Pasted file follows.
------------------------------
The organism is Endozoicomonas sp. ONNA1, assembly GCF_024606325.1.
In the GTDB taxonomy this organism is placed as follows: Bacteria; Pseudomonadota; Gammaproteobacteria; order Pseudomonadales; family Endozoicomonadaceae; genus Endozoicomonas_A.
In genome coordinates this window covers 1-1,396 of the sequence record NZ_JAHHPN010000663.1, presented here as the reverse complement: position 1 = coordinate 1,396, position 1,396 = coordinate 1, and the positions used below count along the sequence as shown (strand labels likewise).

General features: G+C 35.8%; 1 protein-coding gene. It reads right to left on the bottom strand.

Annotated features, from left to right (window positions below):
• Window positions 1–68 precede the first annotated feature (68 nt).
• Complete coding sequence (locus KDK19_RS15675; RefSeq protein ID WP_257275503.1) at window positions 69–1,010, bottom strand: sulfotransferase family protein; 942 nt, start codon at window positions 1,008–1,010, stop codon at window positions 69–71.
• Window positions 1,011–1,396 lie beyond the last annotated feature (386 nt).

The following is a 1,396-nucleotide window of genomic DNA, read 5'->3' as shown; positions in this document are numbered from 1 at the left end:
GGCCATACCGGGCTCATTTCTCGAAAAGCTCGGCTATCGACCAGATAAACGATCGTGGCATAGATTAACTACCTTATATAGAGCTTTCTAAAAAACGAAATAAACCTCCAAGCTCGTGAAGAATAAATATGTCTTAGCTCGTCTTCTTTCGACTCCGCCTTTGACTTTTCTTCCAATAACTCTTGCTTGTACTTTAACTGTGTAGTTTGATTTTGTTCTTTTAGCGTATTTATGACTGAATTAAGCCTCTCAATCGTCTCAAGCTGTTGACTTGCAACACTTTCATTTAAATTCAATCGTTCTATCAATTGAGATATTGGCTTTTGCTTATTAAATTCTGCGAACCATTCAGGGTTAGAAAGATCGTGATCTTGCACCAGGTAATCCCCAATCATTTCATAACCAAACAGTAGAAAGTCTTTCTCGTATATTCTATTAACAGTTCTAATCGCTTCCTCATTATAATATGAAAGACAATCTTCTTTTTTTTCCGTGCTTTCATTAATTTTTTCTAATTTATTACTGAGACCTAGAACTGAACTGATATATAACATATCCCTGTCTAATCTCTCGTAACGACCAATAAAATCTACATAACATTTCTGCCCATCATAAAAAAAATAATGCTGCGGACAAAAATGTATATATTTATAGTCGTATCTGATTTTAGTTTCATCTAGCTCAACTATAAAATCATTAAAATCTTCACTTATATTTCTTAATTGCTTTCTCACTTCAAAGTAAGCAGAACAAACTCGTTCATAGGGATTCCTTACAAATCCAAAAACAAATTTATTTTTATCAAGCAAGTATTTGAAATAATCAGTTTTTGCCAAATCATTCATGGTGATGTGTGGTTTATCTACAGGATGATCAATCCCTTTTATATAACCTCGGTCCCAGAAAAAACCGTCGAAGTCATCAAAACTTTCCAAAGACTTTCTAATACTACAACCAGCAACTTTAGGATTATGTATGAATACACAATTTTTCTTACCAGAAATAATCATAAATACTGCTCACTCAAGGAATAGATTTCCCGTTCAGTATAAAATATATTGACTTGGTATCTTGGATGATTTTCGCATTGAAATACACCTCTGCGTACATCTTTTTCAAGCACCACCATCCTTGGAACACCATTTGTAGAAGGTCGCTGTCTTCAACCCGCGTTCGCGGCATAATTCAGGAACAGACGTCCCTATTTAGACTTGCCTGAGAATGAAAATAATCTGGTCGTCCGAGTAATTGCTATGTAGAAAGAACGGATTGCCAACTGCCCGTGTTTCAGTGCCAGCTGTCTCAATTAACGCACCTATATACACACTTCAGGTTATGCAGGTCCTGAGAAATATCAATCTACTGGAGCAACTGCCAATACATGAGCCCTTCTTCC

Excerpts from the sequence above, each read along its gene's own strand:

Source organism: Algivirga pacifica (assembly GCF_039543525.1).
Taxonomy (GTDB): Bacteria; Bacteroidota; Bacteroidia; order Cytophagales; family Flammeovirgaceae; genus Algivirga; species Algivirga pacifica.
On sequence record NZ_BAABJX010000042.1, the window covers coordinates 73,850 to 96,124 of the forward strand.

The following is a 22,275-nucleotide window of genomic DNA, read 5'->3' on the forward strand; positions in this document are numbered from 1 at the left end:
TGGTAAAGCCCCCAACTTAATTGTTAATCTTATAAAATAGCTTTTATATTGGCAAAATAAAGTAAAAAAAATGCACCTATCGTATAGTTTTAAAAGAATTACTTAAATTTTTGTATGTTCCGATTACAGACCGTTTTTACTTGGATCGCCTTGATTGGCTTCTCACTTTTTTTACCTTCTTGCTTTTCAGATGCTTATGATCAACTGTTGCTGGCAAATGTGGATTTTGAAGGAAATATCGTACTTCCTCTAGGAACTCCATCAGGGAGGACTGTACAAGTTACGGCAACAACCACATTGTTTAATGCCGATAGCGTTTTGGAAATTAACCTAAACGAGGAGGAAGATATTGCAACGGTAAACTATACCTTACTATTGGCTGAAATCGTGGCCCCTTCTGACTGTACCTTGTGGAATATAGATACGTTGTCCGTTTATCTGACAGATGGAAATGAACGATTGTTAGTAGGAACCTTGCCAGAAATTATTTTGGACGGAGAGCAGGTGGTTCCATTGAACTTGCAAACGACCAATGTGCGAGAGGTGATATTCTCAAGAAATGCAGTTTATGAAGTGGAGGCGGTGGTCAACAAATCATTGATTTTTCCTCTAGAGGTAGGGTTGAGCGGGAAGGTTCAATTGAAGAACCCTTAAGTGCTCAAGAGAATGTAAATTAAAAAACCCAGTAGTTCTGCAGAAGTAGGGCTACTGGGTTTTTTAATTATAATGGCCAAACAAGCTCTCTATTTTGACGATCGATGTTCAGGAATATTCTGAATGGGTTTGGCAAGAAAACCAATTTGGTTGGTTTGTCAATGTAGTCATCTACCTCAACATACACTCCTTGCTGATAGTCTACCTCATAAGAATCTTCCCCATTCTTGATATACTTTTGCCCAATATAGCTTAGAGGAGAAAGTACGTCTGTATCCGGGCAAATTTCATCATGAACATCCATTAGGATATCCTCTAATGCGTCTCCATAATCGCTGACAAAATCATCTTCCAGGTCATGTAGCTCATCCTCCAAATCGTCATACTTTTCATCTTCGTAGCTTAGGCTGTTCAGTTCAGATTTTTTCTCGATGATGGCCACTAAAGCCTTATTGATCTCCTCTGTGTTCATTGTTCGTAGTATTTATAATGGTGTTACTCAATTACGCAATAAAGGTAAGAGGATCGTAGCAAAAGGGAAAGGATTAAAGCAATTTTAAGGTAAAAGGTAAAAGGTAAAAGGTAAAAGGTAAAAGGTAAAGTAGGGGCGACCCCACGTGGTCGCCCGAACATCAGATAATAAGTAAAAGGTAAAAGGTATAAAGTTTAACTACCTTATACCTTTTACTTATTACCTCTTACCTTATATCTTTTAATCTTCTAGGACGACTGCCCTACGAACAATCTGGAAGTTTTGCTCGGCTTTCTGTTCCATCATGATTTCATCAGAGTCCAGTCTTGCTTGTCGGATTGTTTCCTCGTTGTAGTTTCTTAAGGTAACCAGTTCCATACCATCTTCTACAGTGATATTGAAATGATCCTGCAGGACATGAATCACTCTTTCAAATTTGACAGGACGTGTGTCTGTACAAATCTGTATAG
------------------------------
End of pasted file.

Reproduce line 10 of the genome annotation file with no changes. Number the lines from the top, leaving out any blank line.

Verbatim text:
GGCCATACCGGGCTCATTTCTCGAAAAGCTCGGCTATCGACCAGATAAACGATCGTGGCATAGATTAACTACCTTATATAGAGCTTTCTAAAAAACGAAATAAACCTCCAAGCTCGTGAAGAATAAATATGTCTTAGCTCGTCTTCTTTCGACTCCGCCTTTGACTTTTCTTCCAATAACTCTTGCTTGTACTTTAACTGTGTAGTTTGATTTTGTTCTTTTAGCGTATTTATGACTGAATTAAGCCTCTCAATCGTCTCAAGCTGTTGACTTGCAACACTTTCATTTAAATTCAATCGTTCTATCAATTGAGATATTGGCTTTTGCTTATTAAATTCTGCGAACCATTCAGGGTTAGAAAGATCGTGATCTTGCACCAGGTAATCCCCAATCATTTCATAACCAAACAGTAGAAAGTCTTTCTCGTATATTCTATTAACAGTTCTAATCGCTTCCTCATTATAATATGAAAGACAATCTTCTTTTTTTTCCGTGCTTTCATTAATTTTTTCTAATTTATTACTGAGACCTAGAACTGAACTGATATATAACATATCCCTGTCTAATCTCTCGTAACGACCAATAAAATCTACATAACATTTCTGCCCATCATAAAAAAAATAATGCTGCGGACAAAAATGTATATATTTATAGTCGTATCTGATTTTAGTTTCATCTAGCTCAACTATAAAATCATTAAAATCTTCACTTATATTTCTTAATTGCTTTCTCACTTCAAAGTAAGCAGAACAAACTCGTTCATAGGGATTCCTTACAAATCCAAAAACAAATTTATTTTTATCAAGCAAGTATTTGAAATAATCAGTTTTTGCCAAATCATTCATGGTGATGTGTGGTTTATCTACAGGATGATCAATCCCTTTTATATAACCTCGGTCCCAGAAAAAACCGTCGAAGTCATCAAAACTTTCCAAAGACTTTCTAATACTACAACCAGCAACTTTAGGATTATGTATGAATACACAATTTTTCTTACCAGAAATAATCATAAATACTGCTCACTCAAGGAATAGATTTCCCGTTCAGTATAAAATATATTGACTTGGTATCTTGGATGATTTTCGCATTGAAATACACCTCTGCGTACATCTTTTTCAAGCACCACCATCCTTGGAACACCATTTGTAGAAGGTCGCTGTCTTCAACCCGCGTTCGCGGCATAATTCAGGAACAGACGTCCCTATTTAGACTTGCCTGAGAATGAAAATAATCTGGTCGTCCGAGTAATTGCTATGTAGAAAGAACGGATTGCCAACTGCCCGTGTTTCAGTGCCAGCTGTCTCAATTAACGCACCTATATACACACTTCAGGTTATGCAGGTCCTGAGAAATATCAATCTACTGGAGCAACTGCCAATACATGAGCCCTTCTTCC